U.S. Soccer Officials Too Dismissive of Heading Concerns, Researchers Say

In a follow-up to a recent study that claimed heading soccer balls may cause brain damage, lead study author Dr. Michael Lipton said U.S. soccer officials were too quick to dismiss the study findings.

According to the study, soccer players who frequently headed the ball showed brain injuries similar to those seen in patients with concussions. Furthermore, researchers from New York's Albert Einstein College of Medicine and Montefiore Medical Center reported "significant injury" in those players who exceeded 1,000 to 1,500 headers per year.

The researchers identified five areas in the white matter of the brain—responsible for attention, memory and visual functions—that were affected by heading through the use of MRI scans.

Virtually all the participants were young professionals who had been playing in amateur soccer leagues since age six.

“When you meet these people, they seem pretty normal,” Lipton said. “They’re not demented. They have jobs, they function just fine. They may not even be aware there’s a problem. But many participants did have concerns or complaints about not being as sharp as they could be.”

Lipton, who is also the associate director of the Gruss Magnetic Resonance Research Center, said the injuries essentially were comparable to those seen in football players who suffered from chronic traumatic encephalopathy (CTE) due to frequent head trauma – though he said it was difficult to make too many parallels between professional football players and amateur soccer players.

In the studies of football players, he said, researchers were able to do autopsies of the brain and find accumulations of tau proteins, which are also found in Alzheimer’s patients, and believed to kill cells in the regions responsible for mood, emotion and executive functioning. The proteins are undetectable in brain imaging of living people.

However, Lipton said, “the brain injury that’s causing CTE in football players at root is the same thing here that we see in soccer players. That’s not to say the severity is same or it’s the same injury, but the basic mechanism is the same.”

Jim Cosgrove, executive director of US Youth Soccer, told FoxNews.com that he had “some concerns” with the study based on variability and number of participants.

"The main concern we have is the data isn't quite specific enough in regards to heading as the cause of concussions," Cosgrove said. "Other impacts could create the damage."

Lipton said the study addressed those concerns with an epidemiological questionnaire that asked participants how many times they suffered other potentially concussive injuries throughout the year – whether it was getting accidentally kneed in the head by another player or an event completely unrelated to soccer, like car accidents.

“When we factored in history of concussions from other injuries as a variable, it did not change the result,” Lipton said. “We are confident that the white matter damage we saw came from heading.”

In fact, Lipton said they found that players who did the least amount of heading often suffered more unrelated concussive injuries – about six times as much as players who did the most heading. However, these players still showed less damage to the brain than players who did more heading and suffered less unrelated concussive injuries.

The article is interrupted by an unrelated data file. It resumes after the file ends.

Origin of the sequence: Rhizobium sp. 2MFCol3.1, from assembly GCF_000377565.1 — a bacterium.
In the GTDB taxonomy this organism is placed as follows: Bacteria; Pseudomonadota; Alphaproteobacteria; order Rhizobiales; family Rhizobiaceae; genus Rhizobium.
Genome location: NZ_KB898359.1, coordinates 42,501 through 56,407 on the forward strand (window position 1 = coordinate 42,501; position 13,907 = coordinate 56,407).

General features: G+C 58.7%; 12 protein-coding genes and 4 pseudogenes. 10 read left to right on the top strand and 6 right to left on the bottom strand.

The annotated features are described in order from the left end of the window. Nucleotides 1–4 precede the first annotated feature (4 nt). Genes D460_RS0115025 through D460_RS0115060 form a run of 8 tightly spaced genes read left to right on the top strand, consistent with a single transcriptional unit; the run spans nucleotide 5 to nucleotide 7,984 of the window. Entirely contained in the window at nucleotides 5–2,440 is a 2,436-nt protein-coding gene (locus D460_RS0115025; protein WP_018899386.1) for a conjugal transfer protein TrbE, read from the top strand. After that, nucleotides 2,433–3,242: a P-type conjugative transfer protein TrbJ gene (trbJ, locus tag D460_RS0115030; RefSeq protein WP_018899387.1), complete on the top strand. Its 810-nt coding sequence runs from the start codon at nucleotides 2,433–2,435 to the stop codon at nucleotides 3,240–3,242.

There was no difference in injury between different soccer positions, which Lipton said was “surprising,” considering some players – like goalies – may be at greater risk of suffering blows to the head while blocking the ball.

Lipton agreed with officials from the U.S. Soccer Federation and US Youth Soccer that wearing head gear during games would likely do little to protect players from white matter damage. Soccer officials said they didn’t recommend head gear to prevent injury because the helmets could give players a feeling of invincibility and actually lead to more impacts. Lipton said his concern was a bit different.

“The injury we’re talking about here is not due to a localized impact on the head from the ball,” Lipton said. “We’re not talking about skull fractures or subdural bruising.”

He clarified that it was the movement of the head – not the impact of the ball – that caused trauma to the white matter of the brain.

“This injury is deep inside, due to acceleration and deceleration of the brain – essentially the brain is sloshing around in the skull,” Lipton said. “It’s about the player willfully moving their head to a projectile. This isn’t going to be fixed by distributing the load or absorbing some of the force, like a helmet would do.”

Other recommendations from U.S. soccer officials, such as delaying heading until age 10 or practicing proper heading techniques, may also not be enough to prevent injury, Lipton said.

“Using proper heading techniques is a nice idea but if you take a few minutes and pull up videos of soccer matches on Google, perfect technique is rare,” Lipton said. “It’s very common that players, when using the head as bat to play the ball, they twist their heads to get it into the net, which is causing the damage.”

Also, he added, there’s no scientific basis for the idea that certain heading techniques are safer than others. The main take-away from the study is that there is a certain threshold of the amount of times a player can head the ball and not suffer from lasting injuries.

“The general opinion is heading in soccer—everyone does it, so it couldn’t be problem,” Lipton said. “I don’t see how you could use that as evidence. There used to be time when people thought concussions in football or repeated blows to head in boxing were not a big deal. This should spur further research.”